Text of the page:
Israel's president called Tuesday on Brazil, where Iran's president will be welcomed in less than two weeks, to raise its voice against the "terror" he accused Tehran of supporting.
In an address to Brazilian lawmakers, Shimon Peres said it is vital that the South American nation take a stand against the professed desire of Iran's president to destroy the Jewish state.
"We need a voice against terror, against the destruction, a voice for coexistence and peace," Peres said. "I know that Brazil rejects terrorism, and your clear and positive voice has a loud echo around the entire world."
Peres said the link between Iran and terrorist groups is clear.
"The Iranian government is arming, is training terrorist movements such as Hamas and Hezbollah," he said.
On the Palestinian issue, he expressed optimism, saying, "I think that, with boldness, we can achieve peace in the short term, in one or two years."
Iranian Ambassador Mohsen Shaterzadeh didn't directly respond to Peres' comments, but he brushed aside the Israeli's trip.
"We're not against it, we're not disappointed," he told reporters. "It's the Brazilian government's right to organize its relationships with other countries."
It is the first time in more than four decades an Israeli president has visited Brazil, as Israel attempts to battle growing Iranian influence in Latin America.
Iranian President Mahmoud Ahmadinejad visits Nov. 23.
Brazil, Latin America's most populous country, is a growing economic powerhouse and appears to be gaining a diplomatic punch to match. It has become a voice for poor countries in the G-20, and some governments see it as the moderate voice of the region's leftist-led nations.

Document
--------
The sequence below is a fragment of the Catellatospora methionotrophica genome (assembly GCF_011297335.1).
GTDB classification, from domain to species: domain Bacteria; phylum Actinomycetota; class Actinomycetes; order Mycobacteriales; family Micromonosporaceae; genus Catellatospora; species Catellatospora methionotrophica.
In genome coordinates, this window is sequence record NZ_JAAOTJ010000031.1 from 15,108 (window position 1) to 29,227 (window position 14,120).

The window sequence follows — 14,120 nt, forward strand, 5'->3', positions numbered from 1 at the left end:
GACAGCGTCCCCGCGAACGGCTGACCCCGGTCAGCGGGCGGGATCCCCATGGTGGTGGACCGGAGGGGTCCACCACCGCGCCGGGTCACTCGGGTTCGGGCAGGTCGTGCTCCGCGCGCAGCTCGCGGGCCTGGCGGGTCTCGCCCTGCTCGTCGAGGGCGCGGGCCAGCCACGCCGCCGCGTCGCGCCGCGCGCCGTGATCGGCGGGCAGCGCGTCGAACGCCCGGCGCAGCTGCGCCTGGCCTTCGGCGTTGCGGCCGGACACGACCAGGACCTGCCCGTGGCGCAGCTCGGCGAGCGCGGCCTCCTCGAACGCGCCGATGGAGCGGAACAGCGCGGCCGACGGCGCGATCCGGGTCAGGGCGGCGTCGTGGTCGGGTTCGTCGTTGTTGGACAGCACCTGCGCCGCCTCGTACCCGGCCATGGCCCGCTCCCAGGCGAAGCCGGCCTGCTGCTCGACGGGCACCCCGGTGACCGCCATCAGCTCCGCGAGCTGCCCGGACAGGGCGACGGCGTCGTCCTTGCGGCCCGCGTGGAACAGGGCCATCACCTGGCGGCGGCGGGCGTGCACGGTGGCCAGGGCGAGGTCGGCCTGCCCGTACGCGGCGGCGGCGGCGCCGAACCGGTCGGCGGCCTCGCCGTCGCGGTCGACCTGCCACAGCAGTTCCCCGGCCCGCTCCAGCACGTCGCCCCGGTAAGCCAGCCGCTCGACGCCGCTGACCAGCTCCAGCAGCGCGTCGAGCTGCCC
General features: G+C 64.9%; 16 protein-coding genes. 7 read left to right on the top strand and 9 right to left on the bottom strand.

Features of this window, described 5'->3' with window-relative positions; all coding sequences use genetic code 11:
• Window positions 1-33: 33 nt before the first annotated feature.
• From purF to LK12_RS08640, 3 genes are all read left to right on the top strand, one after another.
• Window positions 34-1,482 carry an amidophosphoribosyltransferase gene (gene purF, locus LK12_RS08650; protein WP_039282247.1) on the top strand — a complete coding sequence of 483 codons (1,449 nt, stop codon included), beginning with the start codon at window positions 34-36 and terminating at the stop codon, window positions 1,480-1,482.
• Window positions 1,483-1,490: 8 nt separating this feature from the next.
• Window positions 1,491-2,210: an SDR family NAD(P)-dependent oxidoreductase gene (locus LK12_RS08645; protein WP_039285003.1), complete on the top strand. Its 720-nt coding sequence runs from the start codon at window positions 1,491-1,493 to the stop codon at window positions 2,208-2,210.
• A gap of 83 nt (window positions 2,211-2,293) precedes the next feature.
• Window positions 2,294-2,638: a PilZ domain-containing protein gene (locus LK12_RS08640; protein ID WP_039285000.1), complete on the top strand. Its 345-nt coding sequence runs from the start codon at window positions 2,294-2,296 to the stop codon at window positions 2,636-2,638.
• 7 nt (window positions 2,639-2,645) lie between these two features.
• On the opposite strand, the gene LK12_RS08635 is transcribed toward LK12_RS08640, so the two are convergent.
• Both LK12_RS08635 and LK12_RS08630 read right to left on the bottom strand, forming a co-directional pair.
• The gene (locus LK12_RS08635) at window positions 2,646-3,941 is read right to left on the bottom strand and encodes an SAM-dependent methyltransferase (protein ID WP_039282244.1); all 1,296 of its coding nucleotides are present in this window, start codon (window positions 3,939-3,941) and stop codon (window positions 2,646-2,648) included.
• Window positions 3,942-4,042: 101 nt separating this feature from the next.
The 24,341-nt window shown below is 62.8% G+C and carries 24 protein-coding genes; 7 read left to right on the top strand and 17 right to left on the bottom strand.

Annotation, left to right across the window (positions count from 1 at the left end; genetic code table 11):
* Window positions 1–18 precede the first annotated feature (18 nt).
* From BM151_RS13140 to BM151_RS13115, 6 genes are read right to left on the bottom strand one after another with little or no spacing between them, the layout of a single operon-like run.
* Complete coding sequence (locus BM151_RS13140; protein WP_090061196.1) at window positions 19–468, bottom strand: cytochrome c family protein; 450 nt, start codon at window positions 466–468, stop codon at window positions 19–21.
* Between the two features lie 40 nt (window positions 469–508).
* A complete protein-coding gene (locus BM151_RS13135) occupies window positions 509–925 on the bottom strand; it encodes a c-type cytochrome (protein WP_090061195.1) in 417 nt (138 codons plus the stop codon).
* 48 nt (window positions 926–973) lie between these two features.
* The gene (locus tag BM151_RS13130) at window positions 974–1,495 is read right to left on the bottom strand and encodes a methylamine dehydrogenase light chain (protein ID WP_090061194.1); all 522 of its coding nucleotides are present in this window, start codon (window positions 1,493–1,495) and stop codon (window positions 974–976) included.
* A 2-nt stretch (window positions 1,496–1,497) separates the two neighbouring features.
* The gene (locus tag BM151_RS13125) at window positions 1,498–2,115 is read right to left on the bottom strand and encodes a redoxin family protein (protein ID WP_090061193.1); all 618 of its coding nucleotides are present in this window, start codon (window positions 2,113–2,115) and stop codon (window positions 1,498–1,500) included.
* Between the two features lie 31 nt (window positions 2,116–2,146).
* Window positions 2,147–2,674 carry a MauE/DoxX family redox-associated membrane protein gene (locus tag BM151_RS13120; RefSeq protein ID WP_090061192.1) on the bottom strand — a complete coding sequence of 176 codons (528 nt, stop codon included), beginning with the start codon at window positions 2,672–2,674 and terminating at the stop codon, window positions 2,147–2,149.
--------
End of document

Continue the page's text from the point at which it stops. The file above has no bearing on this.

Israeli officials have expressed concern over Iran's growing ties with Latin American governments, and analysts say Israel would like to avoid Tehran bolstering its standing by gaining Brazilian support.
Israel views Iran as a major strategic threat, fearing it is developing a nuclear weapon and noting its development of long-range ballistic missiles. Concerns have been sharpened by Ahmadinejad's repeated references to the destruction of the Jewish state.
At the U.N. General Assembly in September, Brazilian President Luiz Inacio Lula da Silva defended Iran's right to have a nuclear program for energy and called it a "great partner."
But speaking to lawmakers, Peres accused Iran of seeking a nuclear weapon _ a claim Iran soundly rejects, saying its nuclear program is for peaceful purposes.
"You cannot ignore that this government is building nuclear arms and at the same time calling for the destruction of Israel," Peres said.
Peres is expected to meet with Silva on Wednesday.
In July, Israeli Foreign Minister Avigdor Lieberman traveled to Brazil in a bid to enlist help in stymieing Iran's alleged effort to build a nuclear weapon.
Associated Press Writer Bradley Brooks in Rio de Janeiro contributed to this report.